Natural Solutions for Radiation Exposure and Protection
Radiation encourages the circulation of free radicals in the human body, which can result in DNA damage, cancer, and other health conditions. Currently, everyone on earth is exposed to some level of radioactive energy and it is essential that individuals take steps to counter this bombardment and to reduce the amount of exposure wherever possible.
Natural Ways Lower Radiation Levels
There are simple remedies that can be used to decrease the body's load of radiation from which almost anyone can benefit. Those who have concerns regarding their level of radiation exposure may wish to consider the following:
Introducing more chlorophyll-rich foods into one's daily diet is an excellent way for individuals to reduce their radiation levels. Chlorophyll rich foods include spirulina, blue-green algae, kelp and seaweed. Such herbs and plants contain iodine and a wide variety of rich minerals that prevent radiation from harming the thyroid gland.
Eating antioxidant-rich foods such as sweet potatoes, yams, blueberries, blackberries, and cherries is also a tasty way to lower the body's radiation levels. Antioxidant vitamins such as D, E, and C also help to combat free radical damage from radiation or other sources.
Natural Remedies for Radiation Exposure
Although chemicals and drugs are sometimes used to counteract the effects of radiation, there is also a vast array of natural remedies that can assist in preventing radiation damage, as well as help to reduce radiation levels in exposed persons.
A bioflavonoid found primarily in citrus fruits such as lemons and grapefruit, Naringin is an aggressive scavenger of free radicals, therefore it may also significantly reduce damage caused by radiation. In addition, citrus fruits are rich in vitamin C, which is also an antioxidant.
A sleep remedy used for insomnia for hundreds of years, melatonin has been proven to reduce oxidative organ damage and injury. Research suggests that there are many benefits associated with the used of melatonin in combination with other therapies for cancer patients. According to the Journal of Pineal Research, melatonin was also shown to protect against damage caused by ionizing radiation in laboratory rats. Melatonin can be purchased at health food or vitamin stores and the recommended daily dose is 1-3 mg. However, as this supplement is a remedy for insomnia, it is not advisable for one to use melatonin when he or she needs to remain alert.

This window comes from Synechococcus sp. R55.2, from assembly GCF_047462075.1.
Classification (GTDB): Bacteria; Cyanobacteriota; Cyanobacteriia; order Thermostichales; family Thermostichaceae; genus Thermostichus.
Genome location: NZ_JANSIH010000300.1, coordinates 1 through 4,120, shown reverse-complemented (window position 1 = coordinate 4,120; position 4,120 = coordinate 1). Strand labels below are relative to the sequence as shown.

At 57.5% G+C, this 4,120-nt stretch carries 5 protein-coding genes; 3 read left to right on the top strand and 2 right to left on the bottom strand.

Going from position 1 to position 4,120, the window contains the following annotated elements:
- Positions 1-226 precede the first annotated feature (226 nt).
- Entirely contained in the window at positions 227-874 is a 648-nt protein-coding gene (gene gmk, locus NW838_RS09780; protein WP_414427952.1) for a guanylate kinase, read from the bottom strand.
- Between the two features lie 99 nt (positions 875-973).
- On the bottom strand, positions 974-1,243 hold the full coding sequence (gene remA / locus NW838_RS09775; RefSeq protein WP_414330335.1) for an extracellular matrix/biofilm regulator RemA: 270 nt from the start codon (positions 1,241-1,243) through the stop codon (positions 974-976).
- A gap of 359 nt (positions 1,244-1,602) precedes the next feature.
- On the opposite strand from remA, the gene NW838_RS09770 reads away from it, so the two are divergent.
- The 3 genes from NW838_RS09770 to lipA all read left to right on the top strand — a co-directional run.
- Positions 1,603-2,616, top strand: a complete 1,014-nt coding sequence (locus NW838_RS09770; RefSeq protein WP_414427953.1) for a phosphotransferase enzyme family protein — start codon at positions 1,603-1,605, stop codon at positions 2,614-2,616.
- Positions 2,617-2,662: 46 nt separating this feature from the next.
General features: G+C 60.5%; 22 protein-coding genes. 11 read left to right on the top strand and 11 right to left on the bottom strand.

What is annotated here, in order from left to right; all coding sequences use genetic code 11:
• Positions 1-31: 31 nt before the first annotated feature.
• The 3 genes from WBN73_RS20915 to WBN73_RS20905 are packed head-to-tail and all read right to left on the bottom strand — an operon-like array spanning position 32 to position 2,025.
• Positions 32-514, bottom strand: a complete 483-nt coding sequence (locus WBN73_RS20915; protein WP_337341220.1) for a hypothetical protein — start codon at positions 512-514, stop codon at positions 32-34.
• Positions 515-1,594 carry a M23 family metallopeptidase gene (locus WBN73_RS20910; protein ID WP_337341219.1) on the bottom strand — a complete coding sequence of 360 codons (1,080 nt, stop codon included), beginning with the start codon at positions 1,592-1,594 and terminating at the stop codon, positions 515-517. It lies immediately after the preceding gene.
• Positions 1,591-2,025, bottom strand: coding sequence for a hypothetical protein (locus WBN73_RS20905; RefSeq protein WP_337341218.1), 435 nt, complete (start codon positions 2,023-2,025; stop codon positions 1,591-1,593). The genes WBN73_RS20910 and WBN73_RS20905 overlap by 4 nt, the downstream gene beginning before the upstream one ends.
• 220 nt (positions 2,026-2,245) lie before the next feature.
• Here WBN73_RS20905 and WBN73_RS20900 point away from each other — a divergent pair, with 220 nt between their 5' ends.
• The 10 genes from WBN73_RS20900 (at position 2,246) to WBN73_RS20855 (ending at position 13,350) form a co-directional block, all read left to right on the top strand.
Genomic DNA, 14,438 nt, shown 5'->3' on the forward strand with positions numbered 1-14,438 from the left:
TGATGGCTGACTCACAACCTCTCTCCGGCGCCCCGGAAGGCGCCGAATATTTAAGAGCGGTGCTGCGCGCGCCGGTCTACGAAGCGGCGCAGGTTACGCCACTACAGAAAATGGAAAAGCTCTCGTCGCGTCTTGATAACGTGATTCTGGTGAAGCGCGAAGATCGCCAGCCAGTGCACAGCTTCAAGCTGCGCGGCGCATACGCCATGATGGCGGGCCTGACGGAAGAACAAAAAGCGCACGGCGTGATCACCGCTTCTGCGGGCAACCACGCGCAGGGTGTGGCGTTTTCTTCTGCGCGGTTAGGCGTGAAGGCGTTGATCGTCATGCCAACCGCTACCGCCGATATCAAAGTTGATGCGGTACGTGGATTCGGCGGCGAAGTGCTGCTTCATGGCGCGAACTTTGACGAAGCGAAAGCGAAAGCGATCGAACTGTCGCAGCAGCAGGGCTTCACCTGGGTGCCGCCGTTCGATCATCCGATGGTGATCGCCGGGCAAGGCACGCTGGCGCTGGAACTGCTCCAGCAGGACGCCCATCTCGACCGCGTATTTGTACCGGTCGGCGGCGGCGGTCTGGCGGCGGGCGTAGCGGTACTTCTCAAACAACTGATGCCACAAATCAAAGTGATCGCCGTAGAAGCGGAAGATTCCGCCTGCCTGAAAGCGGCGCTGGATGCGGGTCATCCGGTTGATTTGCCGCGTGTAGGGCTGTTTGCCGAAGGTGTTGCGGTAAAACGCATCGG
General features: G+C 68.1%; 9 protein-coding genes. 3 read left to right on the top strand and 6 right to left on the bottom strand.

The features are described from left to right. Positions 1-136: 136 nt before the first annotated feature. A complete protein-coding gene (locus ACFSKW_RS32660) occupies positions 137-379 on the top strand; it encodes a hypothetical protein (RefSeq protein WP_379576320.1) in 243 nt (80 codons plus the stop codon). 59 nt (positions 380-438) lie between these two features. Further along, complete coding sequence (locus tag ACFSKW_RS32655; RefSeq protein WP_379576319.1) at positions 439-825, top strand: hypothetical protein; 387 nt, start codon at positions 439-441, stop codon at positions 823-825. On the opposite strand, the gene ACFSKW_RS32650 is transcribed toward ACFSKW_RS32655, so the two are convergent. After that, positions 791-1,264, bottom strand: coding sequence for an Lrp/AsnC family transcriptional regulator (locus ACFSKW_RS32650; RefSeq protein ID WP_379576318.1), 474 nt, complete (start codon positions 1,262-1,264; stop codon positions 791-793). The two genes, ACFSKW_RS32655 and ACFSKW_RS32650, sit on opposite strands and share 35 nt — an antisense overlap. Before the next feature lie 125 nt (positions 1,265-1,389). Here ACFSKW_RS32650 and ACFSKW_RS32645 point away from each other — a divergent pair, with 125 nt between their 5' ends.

Iodine offers a high level of protection against radiation-based free radicals and the damage they cause. The current therapeutic dosing recommendations depend one's age, weight, and level of exposure; however, general guidelines are 130 mcg for adults and adolescents and 65 mcg for children 3-12 years of age. 16 mcg of iodine is the recommended dose for babies up to 3 years of age. When used in conjunction with a potassium supplement, iodine protects the thyroid gland for up to thirty days, but this protection will only last for 24 hours in absence of the potassium supplement. In addition, if exposure has already occurred, iodine is capable of removing radiation lodged in a person's thyroid gland.
Tetracycline, a frequently prescribed antibiotic, helps to protect human neurons against the damaging effects of radiation-induced apoptosis. The results of many scientific studies suggest that certain derivatives of tetracycline such as cephalosporin, ceftriaxone, minocycline, and doxycycline can even protect neurons from apoptotic death.
Calcium Bentonite Clay
Used for decades to clear up cystic acne, calcium bentonite clay has the ability to counter attack damage from ionized radiation in humans. This clay can be purchased online or at health food stores and should be used as a body scrub for optimum results. The mixture can be applied over all areas of a person's skin and hair, although one must avoid getting it in his or her eyes. It should be left in place for ten minutes and then vigorously scrubbed off. In cases of acute exposure this process can be repeated every 6 hours for the first full day.
My name is Christina Embree and I blog about radition exposure.